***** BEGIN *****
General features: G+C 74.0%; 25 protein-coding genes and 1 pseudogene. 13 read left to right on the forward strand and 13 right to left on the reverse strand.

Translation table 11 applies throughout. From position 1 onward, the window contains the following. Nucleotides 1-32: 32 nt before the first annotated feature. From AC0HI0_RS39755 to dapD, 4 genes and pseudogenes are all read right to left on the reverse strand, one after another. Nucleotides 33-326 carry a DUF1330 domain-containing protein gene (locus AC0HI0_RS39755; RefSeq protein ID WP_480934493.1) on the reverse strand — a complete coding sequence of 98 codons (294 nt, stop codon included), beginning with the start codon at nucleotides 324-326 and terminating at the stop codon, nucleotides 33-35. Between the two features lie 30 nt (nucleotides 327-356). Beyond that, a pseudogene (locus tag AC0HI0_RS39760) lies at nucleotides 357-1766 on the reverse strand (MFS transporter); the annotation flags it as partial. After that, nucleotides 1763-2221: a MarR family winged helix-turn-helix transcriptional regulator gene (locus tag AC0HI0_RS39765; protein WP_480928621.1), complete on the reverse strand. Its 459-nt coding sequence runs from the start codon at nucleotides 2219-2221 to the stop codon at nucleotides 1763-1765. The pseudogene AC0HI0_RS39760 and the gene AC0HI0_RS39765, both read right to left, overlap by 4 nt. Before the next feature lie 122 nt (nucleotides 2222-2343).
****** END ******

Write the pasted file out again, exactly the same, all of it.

General features: G+C 74.0%; 25 protein-coding genes and 1 pseudogene. 13 read left to right on the forward strand and 13 right to left on the reverse strand.

Translation table 11 applies throughout. From position 1 onward, the window contains the following. Nucleotides 1-32: 32 nt before the first annotated feature. From AC0HI0_RS39755 to dapD, 4 genes and pseudogenes are all read right to left on the reverse strand, one after another. Nucleotides 33-326 carry a DUF1330 domain-containing protein gene (locus AC0HI0_RS39755; RefSeq protein ID WP_480934493.1) on the reverse strand — a complete coding sequence of 98 codons (294 nt, stop codon included), beginning with the start codon at nucleotides 324-326 and terminating at the stop codon, nucleotides 33-35. Between the two features lie 30 nt (nucleotides 327-356). Beyond that, a pseudogene (locus tag AC0HI0_RS39760) lies at nucleotides 357-1766 on the reverse strand (MFS transporter); the annotation flags it as partial. After that, nucleotides 1763-2221: a MarR family winged helix-turn-helix transcriptional regulator gene (locus tag AC0HI0_RS39765; protein WP_480928621.1), complete on the reverse strand. Its 459-nt coding sequence runs from the start codon at nucleotides 2219-2221 to the stop codon at nucleotides 1763-1765. The pseudogene AC0HI0_RS39760 and the gene AC0HI0_RS39765, both read right to left, overlap by 4 nt. Before the next feature lie 122 nt (nucleotides 2222-2343).